Although they have their pros and cons, cartridge-based printers can sometimes be more troublesome and frustrating to use than you’d like.
Samsung Galaxy S III Android phone
Samsung Galaxy S III review: Is the hype warranted for the most anticipated Android phone of 2012?
- Large, vivid display
- Largely intuitive user experience
- Excellent performance
- Some niggling TouchWIZ issues
- Average battery life
The Samsung Galaxy S III may not have deserved all of the hype that came with its release, as this is an evolutionary smartphone rather than a revolutionary one. Regardless, Samsung's combination of impressive hardware and excellent, intuitive software makes the Galaxy S III a very compelling package. Definitely the most impressive smartphone on the market right now.
Price$ 899.00 (AUD)
The most hotly-anticipated smartphone of 2012 is here. The Samsung Galaxy S III has been the subject of intense hype, the type usually only associated with products from a certain fruit company. The Samsung Galaxy S III boasts class leading specifications and moulds that together with slick and relatively intuitive software, but is it worth all the hype?
Comforting first impressions
Much has been said about the Samsung Galaxy S III's design, with critics deriding its rounded nature and blasting its plastic construction. We can put any fears you might have to rest and assure you that in no way, shape or form does this feel like a cheap phone. Samsung's choice of polycarbonate plastic doesn't creak or rattle when pressed and the fit and finish is as good as most flagship smartphones on the market. The glossy surface does attract plenty of fingerprints, but our "marble white" review unit managed to mask these quite well.
In opting for a rounded shape Samsung appears to have prioritised comfort over looks, even if the latter is a very subjective matter. The Galaxy S III's contoured back and curved edges make it very comfortable to hold. This is a large handset but it is much easier to use single-handedly than its major competitor, the HTC One X. It's still a stretch to extend your thumb towards to the top of the screen, but the Galaxy S III's ergonomics feel far more impressive than most of its competitors.
The Samsung Galaxy S III uses the same button layout as its predecessor. A physical home button is flanked by backlit, capacitive menu and back keys. The capacitive keys are responsive but the home key is a little thin and needs to be pressed right in the centre to ensure the best tactile response. The power button on the right side and the volume rocker on the left are responsive and perfectly positioned for one-handed use.
Samsung's insistence on a flexible battery cover hasn't changed. The Galaxy S III borrows a trick from its predecessor, the Galaxy S II, along with the company's previous flagship, the Galaxy Nexus. The flexible cover does feel a little flimsy when removed but clips on securely and doesn't show any signs of poor craftsmanship. This design offers plenty of flexibility, too — the Galaxy S III has a removeable battery and a microSD card slot for extra storage, two features absent from phones like the One X and Apple's Phone 4S. The Galaxy S III's speaker is also significantly louder than the One X and the Galaxy Nexus.
Samsung has followed the "bigger is better" trend that appears to be swamping the smartphone market. The Galaxy S III has a large 4.8in Super AMOLED HD screen. It's a bright and clear display that offers great colour reproduction, crisp text and excellent viewing angles, making it one of the best on the market. It has a slightly less pixels per inch rating (306ppi) compared to the HTC One X (312ppi), but it doesn't feel inferior. However, we feel the One X performs slightly better in direct sunlight. Further, the auto brightness feature on the Galaxy S III seemed erratic, immediately dimming or brightening the screen in one huge transition rather than a smoother, gradual adjustment. The notification LED, cleverly hidden above the screen and only visible when lit, is a classy touch and a feature we quickly came to appreciate during daily use.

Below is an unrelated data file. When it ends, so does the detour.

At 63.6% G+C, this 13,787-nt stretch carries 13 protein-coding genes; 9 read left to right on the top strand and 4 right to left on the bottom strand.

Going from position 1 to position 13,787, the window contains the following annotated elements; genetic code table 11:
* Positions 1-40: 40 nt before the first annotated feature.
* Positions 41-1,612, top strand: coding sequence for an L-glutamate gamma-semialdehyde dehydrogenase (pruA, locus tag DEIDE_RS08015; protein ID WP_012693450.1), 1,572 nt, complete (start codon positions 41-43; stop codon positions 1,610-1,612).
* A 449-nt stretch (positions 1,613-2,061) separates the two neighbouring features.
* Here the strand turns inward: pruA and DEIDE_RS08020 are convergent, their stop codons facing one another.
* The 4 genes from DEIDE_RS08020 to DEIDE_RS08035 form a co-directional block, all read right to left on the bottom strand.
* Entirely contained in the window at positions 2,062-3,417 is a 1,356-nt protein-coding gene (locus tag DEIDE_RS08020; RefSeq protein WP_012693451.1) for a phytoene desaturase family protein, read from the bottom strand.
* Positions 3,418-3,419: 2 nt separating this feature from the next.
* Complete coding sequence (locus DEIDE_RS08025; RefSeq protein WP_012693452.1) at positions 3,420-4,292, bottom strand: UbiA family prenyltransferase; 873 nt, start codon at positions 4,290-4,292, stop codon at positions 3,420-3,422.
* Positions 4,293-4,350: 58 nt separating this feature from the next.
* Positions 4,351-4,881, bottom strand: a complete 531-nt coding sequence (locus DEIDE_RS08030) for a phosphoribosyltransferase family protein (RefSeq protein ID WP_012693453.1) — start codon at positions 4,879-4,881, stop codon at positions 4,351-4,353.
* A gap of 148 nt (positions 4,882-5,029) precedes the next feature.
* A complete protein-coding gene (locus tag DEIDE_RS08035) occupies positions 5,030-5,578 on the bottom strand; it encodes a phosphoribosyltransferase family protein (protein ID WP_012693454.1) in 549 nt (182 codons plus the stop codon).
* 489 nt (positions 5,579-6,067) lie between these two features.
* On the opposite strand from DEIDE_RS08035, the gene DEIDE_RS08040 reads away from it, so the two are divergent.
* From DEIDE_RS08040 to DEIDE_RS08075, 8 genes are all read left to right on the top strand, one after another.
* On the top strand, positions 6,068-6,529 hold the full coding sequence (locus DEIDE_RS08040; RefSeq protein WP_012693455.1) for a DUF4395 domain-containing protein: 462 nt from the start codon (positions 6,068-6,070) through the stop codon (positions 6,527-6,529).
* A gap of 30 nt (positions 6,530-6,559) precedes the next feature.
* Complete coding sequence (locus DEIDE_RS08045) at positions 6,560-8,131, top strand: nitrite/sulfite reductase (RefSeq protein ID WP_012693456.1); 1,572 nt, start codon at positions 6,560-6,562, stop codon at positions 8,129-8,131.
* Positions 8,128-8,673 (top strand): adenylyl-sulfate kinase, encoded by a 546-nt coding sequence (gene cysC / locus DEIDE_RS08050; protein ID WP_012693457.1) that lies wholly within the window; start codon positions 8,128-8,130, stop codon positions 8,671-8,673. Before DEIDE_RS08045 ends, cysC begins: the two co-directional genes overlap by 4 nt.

A Galaxy of TouchWIZ
Samsung's promotion of the Galaxy S III (notwithstanding the ridiculous catch tag of "designed for humans") has centered largely around how people interact with the device. The Galaxy S III may have class-leading specifications like a huge screen and an excellent camera, but Samsung is clearly banking on software innovation to win over consumers.
For most part, the Galaxy S III is a very intuitive smartphone to use. Samsung's latest version of TouchWIZ, the user interface layer that sits over the top of the Android 4.0 Ice Cream Sandwich UI, is impressive. This is a super fast phone with no evident lag in basic user operations, like swiping through home screens, scrolling through lists, opening Web pages in the browser and closing apps. We particularly noted the fact that the Galaxy S III scrolls through home screens without any lag, even if we filled the screens with as many widgets as possible. This home screen lag is a common issue with many current Android phones on the market.
Aside from offering good general performance, there are a few usability features of TouchWIZ that are really impressive. Direct Call, the ability to call a contact you are currently messaging by simply holding the phone up to your ear, is a clever feature we quickly came to appreciate. A similar verdict can be made for Smart Stay, which uses the phone's front facing camera to determine when you are looking at the screen, refusing to timeout in that case. It was slightly erratic during testing and didn't always work properly when in good light, but for the most part it functions as advertised.
Turning the phone over on a desk or table to mute an incoming call, placing your hand on the screen to pause a video, and swiping your hand over the screen to capture a screenshot are also nice features of the Galaxy S III, though not as handy or noteworthy as some of the other TouchWIZ offerings. A good example is Smart Alert, which vibrates and flashes the notification LED when you pick up the phone if you've missed a call or text message.